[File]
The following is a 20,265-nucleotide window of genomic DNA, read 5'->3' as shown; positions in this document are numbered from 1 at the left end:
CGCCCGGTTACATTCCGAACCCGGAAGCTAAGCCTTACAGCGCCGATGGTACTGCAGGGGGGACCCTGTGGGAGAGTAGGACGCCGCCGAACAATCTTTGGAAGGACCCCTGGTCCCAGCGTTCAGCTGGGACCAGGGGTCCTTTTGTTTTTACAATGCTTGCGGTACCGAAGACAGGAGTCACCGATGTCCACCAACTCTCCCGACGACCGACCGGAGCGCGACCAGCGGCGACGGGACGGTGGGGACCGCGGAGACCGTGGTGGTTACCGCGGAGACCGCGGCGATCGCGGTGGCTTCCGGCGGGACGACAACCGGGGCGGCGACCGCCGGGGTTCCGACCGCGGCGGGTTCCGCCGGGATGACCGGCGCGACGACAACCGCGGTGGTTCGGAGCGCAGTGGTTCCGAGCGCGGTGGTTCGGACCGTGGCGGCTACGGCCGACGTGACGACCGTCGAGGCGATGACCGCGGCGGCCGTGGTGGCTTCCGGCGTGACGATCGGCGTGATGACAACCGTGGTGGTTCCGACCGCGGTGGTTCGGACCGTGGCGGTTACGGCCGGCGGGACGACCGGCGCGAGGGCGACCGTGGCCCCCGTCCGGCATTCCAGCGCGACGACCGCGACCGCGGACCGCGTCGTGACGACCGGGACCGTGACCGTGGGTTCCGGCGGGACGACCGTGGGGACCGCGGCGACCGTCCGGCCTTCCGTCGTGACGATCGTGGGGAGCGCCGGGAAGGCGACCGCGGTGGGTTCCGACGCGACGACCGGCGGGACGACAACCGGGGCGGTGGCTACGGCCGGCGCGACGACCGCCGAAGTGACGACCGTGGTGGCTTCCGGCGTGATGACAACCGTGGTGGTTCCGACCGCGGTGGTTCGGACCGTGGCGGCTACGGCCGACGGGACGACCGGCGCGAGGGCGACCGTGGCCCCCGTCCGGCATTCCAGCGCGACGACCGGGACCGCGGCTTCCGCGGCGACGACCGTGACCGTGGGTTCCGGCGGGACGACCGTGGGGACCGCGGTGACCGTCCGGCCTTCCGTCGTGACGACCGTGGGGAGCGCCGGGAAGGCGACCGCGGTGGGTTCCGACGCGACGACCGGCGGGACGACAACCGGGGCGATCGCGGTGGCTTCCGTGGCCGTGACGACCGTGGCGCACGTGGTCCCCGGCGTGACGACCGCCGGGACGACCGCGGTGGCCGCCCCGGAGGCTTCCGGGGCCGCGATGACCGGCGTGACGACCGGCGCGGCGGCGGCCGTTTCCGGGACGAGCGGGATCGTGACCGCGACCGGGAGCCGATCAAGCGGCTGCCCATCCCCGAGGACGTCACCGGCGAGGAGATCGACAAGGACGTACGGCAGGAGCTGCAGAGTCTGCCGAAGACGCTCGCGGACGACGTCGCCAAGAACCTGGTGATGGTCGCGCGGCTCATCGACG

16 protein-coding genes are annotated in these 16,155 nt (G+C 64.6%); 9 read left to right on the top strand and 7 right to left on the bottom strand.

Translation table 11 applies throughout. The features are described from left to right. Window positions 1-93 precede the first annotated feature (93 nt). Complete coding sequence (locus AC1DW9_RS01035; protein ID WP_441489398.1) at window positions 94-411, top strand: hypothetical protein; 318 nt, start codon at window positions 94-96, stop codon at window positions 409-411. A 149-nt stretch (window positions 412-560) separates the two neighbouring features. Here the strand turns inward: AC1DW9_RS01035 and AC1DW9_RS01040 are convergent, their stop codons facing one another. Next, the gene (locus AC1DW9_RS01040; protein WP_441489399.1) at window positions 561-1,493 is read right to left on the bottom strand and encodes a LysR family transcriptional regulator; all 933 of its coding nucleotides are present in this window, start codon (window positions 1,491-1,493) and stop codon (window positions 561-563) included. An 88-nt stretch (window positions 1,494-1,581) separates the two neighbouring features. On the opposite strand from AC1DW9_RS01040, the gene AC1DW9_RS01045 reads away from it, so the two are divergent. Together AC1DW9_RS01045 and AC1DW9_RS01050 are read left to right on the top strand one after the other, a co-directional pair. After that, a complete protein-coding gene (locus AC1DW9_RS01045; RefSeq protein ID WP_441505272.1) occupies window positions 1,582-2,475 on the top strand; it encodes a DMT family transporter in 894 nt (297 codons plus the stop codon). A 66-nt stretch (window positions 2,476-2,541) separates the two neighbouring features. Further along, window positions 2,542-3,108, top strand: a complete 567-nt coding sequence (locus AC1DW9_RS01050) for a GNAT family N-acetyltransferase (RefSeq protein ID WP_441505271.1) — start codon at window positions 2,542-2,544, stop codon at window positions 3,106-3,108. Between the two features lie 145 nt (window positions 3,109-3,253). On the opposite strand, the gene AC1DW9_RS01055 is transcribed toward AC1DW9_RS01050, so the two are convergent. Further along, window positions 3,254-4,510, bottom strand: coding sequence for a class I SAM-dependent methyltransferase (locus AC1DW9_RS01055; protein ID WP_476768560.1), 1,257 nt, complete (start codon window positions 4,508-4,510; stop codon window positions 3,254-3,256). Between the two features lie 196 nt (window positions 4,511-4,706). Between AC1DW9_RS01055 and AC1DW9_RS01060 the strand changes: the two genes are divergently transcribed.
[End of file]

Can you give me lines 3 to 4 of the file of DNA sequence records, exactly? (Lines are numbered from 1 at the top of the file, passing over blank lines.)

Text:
16 protein-coding genes are annotated in these 16,155 nt (G+C 64.6%); 9 read left to right on the top strand and 7 right to left on the bottom strand.

Translation table 11 applies throughout. The features are described from left to right. Window positions 1-93 precede the first annotated feature (93 nt). Complete coding sequence (locus AC1DW9_RS01035; protein ID WP_441489398.1) at window positions 94-411, top strand: hypothetical protein; 318 nt, start codon at window positions 94-96, stop codon at window positions 409-411. A 149-nt stretch (window positions 412-560) separates the two neighbouring features. Here the strand turns inward: AC1DW9_RS01035 and AC1DW9_RS01040 are convergent, their stop codons facing one another. Next, the gene (locus AC1DW9_RS01040; protein WP_441489399.1) at window positions 561-1,493 is read right to left on the bottom strand and encodes a LysR family transcriptional regulator; all 933 of its coding nucleotides are present in this window, start codon (window positions 1,491-1,493) and stop codon (window positions 561-563) included. An 88-nt stretch (window positions 1,494-1,581) separates the two neighbouring features. On the opposite strand from AC1DW9_RS01040, the gene AC1DW9_RS01045 reads away from it, so the two are divergent. Together AC1DW9_RS01045 and AC1DW9_RS01050 are read left to right on the top strand one after the other, a co-directional pair. After that, a complete protein-coding gene (locus AC1DW9_RS01045; RefSeq protein ID WP_441505272.1) occupies window positions 1,582-2,475 on the top strand; it encodes a DMT family transporter in 894 nt (297 codons plus the stop codon). A 66-nt stretch (window positions 2,476-2,541) separates the two neighbouring features. Further along, window positions 2,542-3,108, top strand: a complete 567-nt coding sequence (locus AC1DW9_RS01050) for a GNAT family N-acetyltransferase (RefSeq protein ID WP_441505271.1) — start codon at window positions 2,542-2,544, stop codon at window positions 3,106-3,108. Between the two features lie 145 nt (window positions 3,109-3,253). On the opposite strand, the gene AC1DW9_RS01055 is transcribed toward AC1DW9_RS01050, so the two are convergent. Further along, window positions 3,254-4,510, bottom strand: coding sequence for a class I SAM-dependent methyltransferase (locus AC1DW9_RS01055; protein ID WP_476768560.1), 1,257 nt, complete (start codon window positions 4,508-4,510; stop codon window positions 3,254-3,256). Between the two features lie 196 nt (window positions 4,511-4,706). Between AC1DW9_RS01055 and AC1DW9_RS01060 the strand changes: the two genes are divergently transcribed.